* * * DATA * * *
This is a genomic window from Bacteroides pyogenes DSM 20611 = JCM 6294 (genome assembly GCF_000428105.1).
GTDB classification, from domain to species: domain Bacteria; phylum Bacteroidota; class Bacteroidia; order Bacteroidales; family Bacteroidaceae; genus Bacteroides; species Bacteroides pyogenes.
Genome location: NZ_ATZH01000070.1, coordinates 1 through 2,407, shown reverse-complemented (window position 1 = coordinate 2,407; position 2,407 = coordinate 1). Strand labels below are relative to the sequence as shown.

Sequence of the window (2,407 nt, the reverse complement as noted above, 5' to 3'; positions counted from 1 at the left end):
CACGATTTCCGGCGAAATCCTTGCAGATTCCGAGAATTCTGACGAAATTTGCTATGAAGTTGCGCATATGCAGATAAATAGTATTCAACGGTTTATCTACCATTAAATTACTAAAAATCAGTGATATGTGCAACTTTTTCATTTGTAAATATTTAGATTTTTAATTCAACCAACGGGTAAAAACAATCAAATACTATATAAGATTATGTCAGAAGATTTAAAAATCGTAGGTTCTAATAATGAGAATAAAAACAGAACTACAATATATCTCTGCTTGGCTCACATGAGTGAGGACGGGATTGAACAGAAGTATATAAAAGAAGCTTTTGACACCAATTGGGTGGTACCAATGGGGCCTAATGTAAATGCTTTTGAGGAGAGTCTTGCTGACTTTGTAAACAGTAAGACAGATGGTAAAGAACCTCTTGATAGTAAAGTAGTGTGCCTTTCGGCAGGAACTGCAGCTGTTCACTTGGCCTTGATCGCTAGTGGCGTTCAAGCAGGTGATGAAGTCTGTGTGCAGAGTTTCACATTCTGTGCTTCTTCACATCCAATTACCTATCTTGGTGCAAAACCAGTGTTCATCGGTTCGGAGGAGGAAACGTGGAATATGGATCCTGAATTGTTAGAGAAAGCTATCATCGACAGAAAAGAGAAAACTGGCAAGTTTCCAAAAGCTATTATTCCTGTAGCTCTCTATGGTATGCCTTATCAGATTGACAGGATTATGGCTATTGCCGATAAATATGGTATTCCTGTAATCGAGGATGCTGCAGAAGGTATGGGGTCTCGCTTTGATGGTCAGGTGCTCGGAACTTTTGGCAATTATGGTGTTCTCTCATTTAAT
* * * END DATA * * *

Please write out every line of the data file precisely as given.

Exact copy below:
This is a genomic window from Bacteroides pyogenes DSM 20611 = JCM 6294 (genome assembly GCF_000428105.1).
GTDB classification, from domain to species: domain Bacteria; phylum Bacteroidota; class Bacteroidia; order Bacteroidales; family Bacteroidaceae; genus Bacteroides; species Bacteroides pyogenes.
Genome location: NZ_ATZH01000070.1, coordinates 1 through 2,407, shown reverse-complemented (window position 1 = coordinate 2,407; position 2,407 = coordinate 1). Strand labels below are relative to the sequence as shown.

Sequence of the window (2,407 nt, the reverse complement as noted above, 5' to 3'; positions counted from 1 at the left end):
CACGATTTCCGGCGAAATCCTTGCAGATTCCGAGAATTCTGACGAAATTTGCTATGAAGTTGCGCATATGCAGATAAATAGTATTCAACGGTTTATCTACCATTAAATTACTAAAAATCAGTGATATGTGCAACTTTTTCATTTGTAAATATTTAGATTTTTAATTCAACCAACGGGTAAAAACAATCAAATACTATATAAGATTATGTCAGAAGATTTAAAAATCGTAGGTTCTAATAATGAGAATAAAAACAGAACTACAATATATCTCTGCTTGGCTCACATGAGTGAGGACGGGATTGAACAGAAGTATATAAAAGAAGCTTTTGACACCAATTGGGTGGTACCAATGGGGCCTAATGTAAATGCTTTTGAGGAGAGTCTTGCTGACTTTGTAAACAGTAAGACAGATGGTAAAGAACCTCTTGATAGTAAAGTAGTGTGCCTTTCGGCAGGAACTGCAGCTGTTCACTTGGCCTTGATCGCTAGTGGCGTTCAAGCAGGTGATGAAGTCTGTGTGCAGAGTTTCACATTCTGTGCTTCTTCACATCCAATTACCTATCTTGGTGCAAAACCAGTGTTCATCGGTTCGGAGGAGGAAACGTGGAATATGGATCCTGAATTGTTAGAGAAAGCTATCATCGACAGAAAAGAGAAAACTGGCAAGTTTCCAAAAGCTATTATTCCTGTAGCTCTCTATGGTATGCCTTATCAGATTGACAGGATTATGGCTATTGCCGATAAATATGGTATTCCTGTAATCGAGGATGCTGCAGAAGGTATGGGGTCTCGCTTTGATGGTCAGGTGCTCGGAACTTTTGGCAATTATGGTGTTCTCTCATTTAAT